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Door open to private sector

Private providers need to demonstrate their worth to GPs, patients and commissioners.

In 2012 the private sector will need to demonstrate that it is everyone's ally. Even though the role of independent providers has grown in recent years, providing hundreds of thousands of people with acute care, mental-health care and care for the elderly, it is still much maligned by some key decision makers, GPs and the media.

Private companies need to communicate better the benefits they deliver. Whether targeting patients, GPs, NHS staff or commissioners, a communications plan implemented by a proactive team is vital not only to maintain but to build a positive reputation.

Private operators are not going to stop providing services to the NHS whatever the future of the Health and Social Care Bill. Services will still be provided by the best performing companies offering the best products with the best outcomes. According to Laing and Buisson's Healthcare Market Review 2011, an estimated 1,011,000 in-patient and day-care cases were carried out in UK private hospitals in 2010, of which 26 per cent were funded by the NHS.

Private hospitals truly offer choice to the patient and they play an important role in keeping GPs informed, providing training and information that assists referral decisions.

However, it doesn't mean that the public and GPs sing from the same hymn sheet when it comes to accessing private healthcare.

In 2011, Spire Healthcare carried out two surveys. The first asked 2,000 members of the public about their attitudes to private healthcare. It found that a quarter of adults who earn below-average salaries said they would pay to go private, even though 87 per cent did not have private medical insurance.

The second survey was submitted to a panel of 2,000 GPs, of whom 52 per cent said they only refer their patient to a private hospital if the patient asks about it, and 40 per cent do not ask if a patient has medical insurance.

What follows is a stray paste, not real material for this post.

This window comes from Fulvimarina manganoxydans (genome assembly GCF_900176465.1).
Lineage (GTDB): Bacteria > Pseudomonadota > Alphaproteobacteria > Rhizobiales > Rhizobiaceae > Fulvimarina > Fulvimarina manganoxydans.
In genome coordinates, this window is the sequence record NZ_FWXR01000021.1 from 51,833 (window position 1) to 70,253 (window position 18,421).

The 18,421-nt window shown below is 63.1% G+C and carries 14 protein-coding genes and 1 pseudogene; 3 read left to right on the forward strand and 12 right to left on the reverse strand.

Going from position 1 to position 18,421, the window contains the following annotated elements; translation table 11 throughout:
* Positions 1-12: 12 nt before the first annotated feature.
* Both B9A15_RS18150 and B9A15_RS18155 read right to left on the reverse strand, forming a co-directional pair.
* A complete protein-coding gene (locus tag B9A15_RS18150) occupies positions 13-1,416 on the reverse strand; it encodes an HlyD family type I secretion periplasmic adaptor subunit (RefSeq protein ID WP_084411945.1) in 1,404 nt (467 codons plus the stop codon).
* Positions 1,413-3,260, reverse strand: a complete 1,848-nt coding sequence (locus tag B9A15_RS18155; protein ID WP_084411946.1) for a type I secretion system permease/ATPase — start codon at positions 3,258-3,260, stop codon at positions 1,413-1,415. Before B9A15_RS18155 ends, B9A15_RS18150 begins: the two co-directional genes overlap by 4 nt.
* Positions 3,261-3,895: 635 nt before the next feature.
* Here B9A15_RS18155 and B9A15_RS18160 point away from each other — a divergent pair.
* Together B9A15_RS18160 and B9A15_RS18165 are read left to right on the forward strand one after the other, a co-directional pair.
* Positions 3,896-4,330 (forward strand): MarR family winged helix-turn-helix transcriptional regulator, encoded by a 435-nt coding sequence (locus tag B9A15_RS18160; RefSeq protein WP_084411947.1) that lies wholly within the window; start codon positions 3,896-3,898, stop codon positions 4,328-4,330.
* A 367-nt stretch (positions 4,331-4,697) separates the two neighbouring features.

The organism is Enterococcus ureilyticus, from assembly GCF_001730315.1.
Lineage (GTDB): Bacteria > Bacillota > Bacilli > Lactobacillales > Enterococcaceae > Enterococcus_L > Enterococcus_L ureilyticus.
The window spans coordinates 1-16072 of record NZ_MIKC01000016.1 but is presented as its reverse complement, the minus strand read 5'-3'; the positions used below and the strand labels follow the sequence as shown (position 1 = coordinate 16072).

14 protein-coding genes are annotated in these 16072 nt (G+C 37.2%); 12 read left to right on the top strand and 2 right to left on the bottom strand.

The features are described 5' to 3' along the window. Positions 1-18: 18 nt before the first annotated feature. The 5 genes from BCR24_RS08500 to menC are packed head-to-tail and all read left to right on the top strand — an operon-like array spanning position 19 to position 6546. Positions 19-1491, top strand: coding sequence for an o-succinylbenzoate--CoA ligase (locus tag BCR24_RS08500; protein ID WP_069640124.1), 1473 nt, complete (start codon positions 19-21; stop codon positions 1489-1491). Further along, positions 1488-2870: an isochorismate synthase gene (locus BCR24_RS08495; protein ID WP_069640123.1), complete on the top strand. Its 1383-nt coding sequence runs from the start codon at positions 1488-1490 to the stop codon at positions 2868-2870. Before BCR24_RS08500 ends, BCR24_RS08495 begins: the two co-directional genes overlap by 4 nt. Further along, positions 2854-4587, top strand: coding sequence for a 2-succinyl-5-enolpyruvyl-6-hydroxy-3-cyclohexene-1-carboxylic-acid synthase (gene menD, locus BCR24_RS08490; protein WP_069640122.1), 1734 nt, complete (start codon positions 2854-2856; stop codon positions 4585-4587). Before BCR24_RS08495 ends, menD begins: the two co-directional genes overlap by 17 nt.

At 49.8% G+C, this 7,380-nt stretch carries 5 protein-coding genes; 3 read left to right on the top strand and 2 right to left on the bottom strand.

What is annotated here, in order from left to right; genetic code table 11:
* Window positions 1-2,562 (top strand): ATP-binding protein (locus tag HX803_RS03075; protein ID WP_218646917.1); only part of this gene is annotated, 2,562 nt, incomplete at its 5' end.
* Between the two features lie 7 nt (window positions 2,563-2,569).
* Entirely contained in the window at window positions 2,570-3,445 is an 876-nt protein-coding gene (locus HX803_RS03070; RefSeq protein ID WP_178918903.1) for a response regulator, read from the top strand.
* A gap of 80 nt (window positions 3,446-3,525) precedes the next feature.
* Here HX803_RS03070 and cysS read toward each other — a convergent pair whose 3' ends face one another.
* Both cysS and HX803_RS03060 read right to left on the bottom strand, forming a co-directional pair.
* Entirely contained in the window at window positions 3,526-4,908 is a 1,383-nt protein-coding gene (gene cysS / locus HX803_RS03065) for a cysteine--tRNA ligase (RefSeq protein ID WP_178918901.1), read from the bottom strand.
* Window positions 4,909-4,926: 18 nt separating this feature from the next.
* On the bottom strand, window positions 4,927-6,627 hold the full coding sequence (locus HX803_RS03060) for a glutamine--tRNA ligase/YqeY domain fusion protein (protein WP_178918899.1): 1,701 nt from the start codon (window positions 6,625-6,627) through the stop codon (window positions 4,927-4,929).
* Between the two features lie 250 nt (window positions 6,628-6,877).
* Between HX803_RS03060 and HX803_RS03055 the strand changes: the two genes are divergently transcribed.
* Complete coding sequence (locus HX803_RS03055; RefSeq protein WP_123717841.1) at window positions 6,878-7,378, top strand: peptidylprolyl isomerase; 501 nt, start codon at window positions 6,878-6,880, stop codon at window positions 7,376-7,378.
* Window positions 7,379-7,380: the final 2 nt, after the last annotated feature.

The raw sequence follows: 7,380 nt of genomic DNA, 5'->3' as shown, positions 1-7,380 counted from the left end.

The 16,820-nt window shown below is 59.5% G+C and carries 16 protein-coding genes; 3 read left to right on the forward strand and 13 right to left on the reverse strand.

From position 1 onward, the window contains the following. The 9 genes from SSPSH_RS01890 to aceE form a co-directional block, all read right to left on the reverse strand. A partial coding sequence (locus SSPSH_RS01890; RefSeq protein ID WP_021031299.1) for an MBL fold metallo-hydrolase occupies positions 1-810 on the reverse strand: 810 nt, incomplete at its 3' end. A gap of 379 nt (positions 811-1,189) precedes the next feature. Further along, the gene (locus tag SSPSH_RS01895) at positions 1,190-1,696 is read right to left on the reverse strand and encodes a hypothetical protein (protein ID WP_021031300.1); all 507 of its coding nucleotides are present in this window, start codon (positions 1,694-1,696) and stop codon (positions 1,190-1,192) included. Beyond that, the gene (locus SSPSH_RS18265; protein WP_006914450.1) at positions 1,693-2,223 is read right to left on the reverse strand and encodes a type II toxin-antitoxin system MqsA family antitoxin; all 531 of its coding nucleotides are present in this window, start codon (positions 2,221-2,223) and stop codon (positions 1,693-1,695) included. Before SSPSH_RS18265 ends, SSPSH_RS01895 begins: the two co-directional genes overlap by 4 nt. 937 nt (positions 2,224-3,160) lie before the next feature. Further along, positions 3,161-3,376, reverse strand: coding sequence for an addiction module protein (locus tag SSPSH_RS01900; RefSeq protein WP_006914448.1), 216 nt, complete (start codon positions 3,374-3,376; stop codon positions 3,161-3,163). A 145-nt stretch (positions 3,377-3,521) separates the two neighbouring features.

According to the 2011 Royal College of General Practitioners membership survey, less than 14 per cent of its members believe the reforms will result in better care for the patient. And 90 per cent fear greater involvement of the private sector, worsening patient care and deteriorating consultant relations.

Whatever the result of the Bill, GPs are used to change and will always focus on their patients; after all their area of responsibility within the NHS has changed almost ten times in the past 20 years.

To ensure independent providers cut through the competition and win contracts they need to demonstrate they have the solution. Each communication should validate the efficiencies they deliver and be targeted at decision makers and influencers.

The OFT's decision to provisionally refer the private healthcare sector to the Competition Commission will ultimately lead to better comms. Declaring there is a lack of 'accessible, standardised and comparable information' on price and quality wasn't news to the main players. All providers welcome a level playing field where decision makers can compare like-for-like and help patients, commissioners, consultants and insurers make informed decisions.

Healthcare lags behind other industries in how it chooses to communicate with stakeholders. Private healthcare is catching up, engaging with the news agenda, embracing social media, reversing its negative reputation and engaging with customers and patients. It now needs to maintain momentum, build its reputation and invest in creative comms that deliver the results.

Felicity Knights is director at Merchant Marketing Group

Views in brief

What must you consider when devising a strategy to communicate risk?

Transparency and responsibility. Imagine explaining risk to a breast augmentation patient post the PiP implant crisis? Patients are increasingly going to ask about the risks involved with surgery, the prosthesis as well as the responsibility of the surgeon and the care provider. Some risk cannot be foreseen but there is a duty to ensure the patient makes an informed decision.

On which healthcare comms project are you most proud of working?

Recently it has been about placing numerous clients in the GP press when they have never had a voice or point of view published in this influential media.

From PRWeek's healthcare supplement, March 2012

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